Directors can be a pretty serious bunch, so it’s refreshing to see guys like Jean-Pierre Jeunet having so much fun making their movies that it’s evident just from watching it. The French filmmaker has been surprisingly absent from the world cinema scene since 2004’s “A Very Long Engagement,” but his return was definitely worth the wait. Jeunet’s latest film, “Micmacs,” may just be his best yet – a whimsical crime caper that boasts his trademark visual style, a classic Max Steiner score, and an ensemble cast filled with familiar faces. Though it likely won’t have the crossover appeal of “Amelie,” “Micmacs” is one of the most enjoyable moviegoing experiences of the year.
Dany Boon stars as Bazil, a Parisian video store employee whose father was killed in a landmine accident when he was kid. After he’s shot in the head during a freak accident of his own, Bazil awakens to learn that he’s not only been replaced at work and had his apartment given away, but that the bullet which nearly killed him is still dangerously lodged in his head. With nowhere to go, Bazil is adopted by a group of eccentric, trash-salvaging inventors who live under the local junkyard. When he realizes that the military contractors who manufactured the bullet and landmine are located within the city, however, Bazil teams up with his new friends to exact revenge on the men responsible for ruining his life.
Though a lot of Juenet’s films have a fairy tale-like quality to them, “Micmacs” takes it one step further by surrounding its main protagonist with quirky companions not unlike the Seven Dwarfs. But instead of Dopey, Grumpy and Sleepy, there’s a contortionist (Julie Ferrier), a human cannonball (Dominique Pinon), a girl who can calculate anything in her head (Marie-Julie Baup), and a guy who only speaks in idioms (Omar Sy). Each character has their moment to shine, but Pinon is the clear standout in a role that falls somewhere between his circus performer from “Delicatessen” and his ill-tempered lover from “Amelie.” Dussollier and Marié also turn in great performances as the film’s villains, but it’s Dany Boon who’s the heart, soul and funny bone of the story.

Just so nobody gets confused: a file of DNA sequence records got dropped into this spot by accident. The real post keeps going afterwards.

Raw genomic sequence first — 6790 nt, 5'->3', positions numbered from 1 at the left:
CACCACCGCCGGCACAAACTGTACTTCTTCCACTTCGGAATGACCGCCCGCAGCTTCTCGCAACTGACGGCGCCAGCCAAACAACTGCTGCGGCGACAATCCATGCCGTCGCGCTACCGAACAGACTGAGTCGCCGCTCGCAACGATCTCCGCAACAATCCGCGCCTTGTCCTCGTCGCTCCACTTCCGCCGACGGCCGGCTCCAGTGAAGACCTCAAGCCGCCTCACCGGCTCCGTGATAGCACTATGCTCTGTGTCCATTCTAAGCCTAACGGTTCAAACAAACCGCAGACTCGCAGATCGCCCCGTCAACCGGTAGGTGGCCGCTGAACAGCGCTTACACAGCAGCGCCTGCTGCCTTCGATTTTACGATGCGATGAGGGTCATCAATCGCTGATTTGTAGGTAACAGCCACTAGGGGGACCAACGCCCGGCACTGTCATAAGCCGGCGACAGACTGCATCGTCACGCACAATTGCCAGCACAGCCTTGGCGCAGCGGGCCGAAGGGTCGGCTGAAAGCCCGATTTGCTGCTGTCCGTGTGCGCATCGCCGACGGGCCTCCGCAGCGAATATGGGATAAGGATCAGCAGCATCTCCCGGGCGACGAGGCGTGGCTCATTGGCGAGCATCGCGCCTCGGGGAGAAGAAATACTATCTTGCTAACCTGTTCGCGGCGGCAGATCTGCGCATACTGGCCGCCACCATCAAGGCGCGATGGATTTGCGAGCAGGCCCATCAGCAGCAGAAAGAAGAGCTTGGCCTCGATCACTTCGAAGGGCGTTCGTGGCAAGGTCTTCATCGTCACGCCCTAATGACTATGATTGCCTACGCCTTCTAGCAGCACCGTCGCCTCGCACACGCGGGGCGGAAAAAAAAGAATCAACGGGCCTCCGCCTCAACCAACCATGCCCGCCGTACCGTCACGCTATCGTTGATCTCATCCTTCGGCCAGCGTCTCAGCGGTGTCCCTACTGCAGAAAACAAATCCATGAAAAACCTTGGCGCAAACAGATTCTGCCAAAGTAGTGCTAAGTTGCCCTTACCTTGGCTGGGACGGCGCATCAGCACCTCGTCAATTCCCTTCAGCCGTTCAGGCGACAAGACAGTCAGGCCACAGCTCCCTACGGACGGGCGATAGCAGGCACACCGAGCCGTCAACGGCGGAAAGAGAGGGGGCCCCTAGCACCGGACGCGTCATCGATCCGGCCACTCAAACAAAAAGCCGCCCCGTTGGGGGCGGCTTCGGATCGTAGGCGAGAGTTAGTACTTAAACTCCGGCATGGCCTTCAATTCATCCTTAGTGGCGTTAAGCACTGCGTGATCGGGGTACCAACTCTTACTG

It’s hard to believe he wasn’t Jeunet’s first choice, because Boon seems tailor-made for the role – a modern day Buster Keaton with the ability to entertain the audience with even the most basic pantomime. Once the film moves into the revenge portion of the story, however, the comedy veers more towards the slapstick, with each zany set piece leading to the next, even zanier set piece like a Rube Goldberg contraption designed by Danny Ocean. It’s all done so effortlessly, and with Boon and his co-stars so charming throughout, that you’d have to be in a pretty sour mood not to walk out of “Micmacs” with a giant grin on your face.